The Duke and Duchess of Cambridge have expressed their sense of outrage after learning that a rhino was shot dead by poachers at an Indian park, on the same day the royal couple toured the area to highlight conservation. Less than 10 hours after Prince William and Kate Middleton went on a jeep safari in Kaziranga National Park during their six-day royal tour of India and Bhutan, poachers killed the animal and removed its horn.
Forest rangers discovered the male rhino's carcass, along with almost 100 shell casings from an AK-47 on Thursday (14 April) morning. It's believed to be the sixth rhino to be killed by poachers in Kaziranga in Assam this year.
Kaziranga divisional forest officer Subhashis Das told the Indian Express newspaper: "One adult male rhino was killed near the Patahi Beel water-body under the Borghop anti-poaching camp in the Burrapahar range. The incident occurred at around 11.10pm on Wednesday.
"Our forest guards who rushed to the spot on hearing of gunshots were engaged in an exchange of fire with the poachers, but the culprits managed to escape under the cover of darkness." Footage obtained by ITV News shows the adult greater one-horned rhino covered in blood and with its horn hacked off.
The royal couple were staying in a lodge around 12 miles away from the spot where the animal was killed. They had earlier visited the nearby Centre for Wildlife Rehabilitation and Conservation (CWRC) where the Duchess fed bottled milk to an orphaned rhino calf, describing the experience as a highlight of her trip to the world heritage site. William and Kate also spotted several fully grown rhinos during the jeep safari.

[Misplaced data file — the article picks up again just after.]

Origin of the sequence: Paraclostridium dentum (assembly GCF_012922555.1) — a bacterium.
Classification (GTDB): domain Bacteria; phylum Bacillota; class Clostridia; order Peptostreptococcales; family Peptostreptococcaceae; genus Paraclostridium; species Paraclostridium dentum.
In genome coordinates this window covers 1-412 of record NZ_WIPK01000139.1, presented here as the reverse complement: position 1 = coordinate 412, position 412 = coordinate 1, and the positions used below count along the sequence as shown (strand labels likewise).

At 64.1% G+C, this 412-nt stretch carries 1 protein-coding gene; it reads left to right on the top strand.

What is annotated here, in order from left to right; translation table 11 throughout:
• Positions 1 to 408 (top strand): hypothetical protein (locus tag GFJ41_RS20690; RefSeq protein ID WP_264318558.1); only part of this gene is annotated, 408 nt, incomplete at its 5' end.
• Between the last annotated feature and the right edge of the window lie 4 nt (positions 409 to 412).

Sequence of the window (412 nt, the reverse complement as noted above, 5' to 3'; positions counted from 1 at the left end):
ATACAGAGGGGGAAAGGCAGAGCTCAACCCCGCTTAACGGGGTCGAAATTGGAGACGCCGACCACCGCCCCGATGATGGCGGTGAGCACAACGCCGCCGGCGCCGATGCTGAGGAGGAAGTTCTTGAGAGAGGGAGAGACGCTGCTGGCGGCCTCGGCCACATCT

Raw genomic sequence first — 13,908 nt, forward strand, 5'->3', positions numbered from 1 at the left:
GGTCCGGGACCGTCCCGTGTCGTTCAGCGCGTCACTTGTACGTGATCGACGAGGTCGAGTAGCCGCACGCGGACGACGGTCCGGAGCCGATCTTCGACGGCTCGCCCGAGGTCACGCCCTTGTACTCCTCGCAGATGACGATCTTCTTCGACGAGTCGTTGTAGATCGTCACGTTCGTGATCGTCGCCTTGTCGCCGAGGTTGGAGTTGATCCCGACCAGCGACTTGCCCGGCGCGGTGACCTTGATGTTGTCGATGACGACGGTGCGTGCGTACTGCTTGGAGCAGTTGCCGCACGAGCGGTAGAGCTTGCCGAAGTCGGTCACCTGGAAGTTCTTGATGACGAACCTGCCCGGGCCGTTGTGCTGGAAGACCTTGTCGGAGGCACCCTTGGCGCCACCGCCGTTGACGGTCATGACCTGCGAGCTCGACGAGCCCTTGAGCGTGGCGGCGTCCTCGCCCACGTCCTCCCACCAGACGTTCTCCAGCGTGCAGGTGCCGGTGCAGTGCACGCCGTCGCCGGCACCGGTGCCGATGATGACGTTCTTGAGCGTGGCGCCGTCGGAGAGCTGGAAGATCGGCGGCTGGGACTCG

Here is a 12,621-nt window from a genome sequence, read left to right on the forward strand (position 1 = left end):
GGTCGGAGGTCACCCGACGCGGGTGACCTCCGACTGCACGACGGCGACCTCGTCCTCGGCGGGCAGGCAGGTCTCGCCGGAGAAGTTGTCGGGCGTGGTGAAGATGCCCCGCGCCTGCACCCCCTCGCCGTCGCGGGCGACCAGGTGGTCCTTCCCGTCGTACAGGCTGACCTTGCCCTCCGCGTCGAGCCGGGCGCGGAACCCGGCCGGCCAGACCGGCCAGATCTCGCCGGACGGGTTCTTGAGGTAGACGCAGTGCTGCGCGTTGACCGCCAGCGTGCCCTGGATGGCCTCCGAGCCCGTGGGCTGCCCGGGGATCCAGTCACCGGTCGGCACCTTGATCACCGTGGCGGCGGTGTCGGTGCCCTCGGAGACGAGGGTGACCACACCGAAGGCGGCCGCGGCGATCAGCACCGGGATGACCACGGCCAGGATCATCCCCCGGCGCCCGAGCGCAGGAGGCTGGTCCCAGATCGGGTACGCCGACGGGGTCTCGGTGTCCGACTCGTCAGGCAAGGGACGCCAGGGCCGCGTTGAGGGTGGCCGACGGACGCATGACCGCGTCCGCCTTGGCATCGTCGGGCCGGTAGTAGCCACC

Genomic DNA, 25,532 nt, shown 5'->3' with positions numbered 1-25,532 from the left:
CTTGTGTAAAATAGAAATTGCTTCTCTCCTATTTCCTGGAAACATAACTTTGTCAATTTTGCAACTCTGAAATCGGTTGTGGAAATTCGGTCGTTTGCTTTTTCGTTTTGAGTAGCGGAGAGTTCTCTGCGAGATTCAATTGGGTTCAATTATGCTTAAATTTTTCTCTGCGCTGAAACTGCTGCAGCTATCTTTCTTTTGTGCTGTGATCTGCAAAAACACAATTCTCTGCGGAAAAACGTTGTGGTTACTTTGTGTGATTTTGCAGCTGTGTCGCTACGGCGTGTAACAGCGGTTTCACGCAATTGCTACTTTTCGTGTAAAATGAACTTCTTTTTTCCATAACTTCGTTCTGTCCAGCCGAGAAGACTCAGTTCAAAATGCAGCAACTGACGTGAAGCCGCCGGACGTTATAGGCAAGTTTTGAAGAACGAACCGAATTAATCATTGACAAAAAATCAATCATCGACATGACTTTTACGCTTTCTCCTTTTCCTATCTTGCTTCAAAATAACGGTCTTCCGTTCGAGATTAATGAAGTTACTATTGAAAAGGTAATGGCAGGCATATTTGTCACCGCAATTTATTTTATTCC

The killing of the endangered species shocked the royal couple, with Prince William said to be "appalled" by the reports. A Kensington Palace spokesman said: "The Duke and Duchess were angry to hear about the killing of this rhino during their visit. They hope their time in Kaziranga encourages others to support the brave rangers that are protecting animals that are so important to the communities that surround the national park."
Kaziranga is home to over 2,400 one-horned rhinos. Last year, 20 rhinos were killed there by poachers for their horns which are sold on to customers in China, Vietnam and other countries where people incorrectly believe that the ground rhino horn can treat rheumatism and impotence. Poachers can earn up to £212,000 a kilogram for the substance.
Kensington Palace told ITV News that the Duke of Cambridge is planning to fund training and equipment for rangers, through his charity United for Wildlife.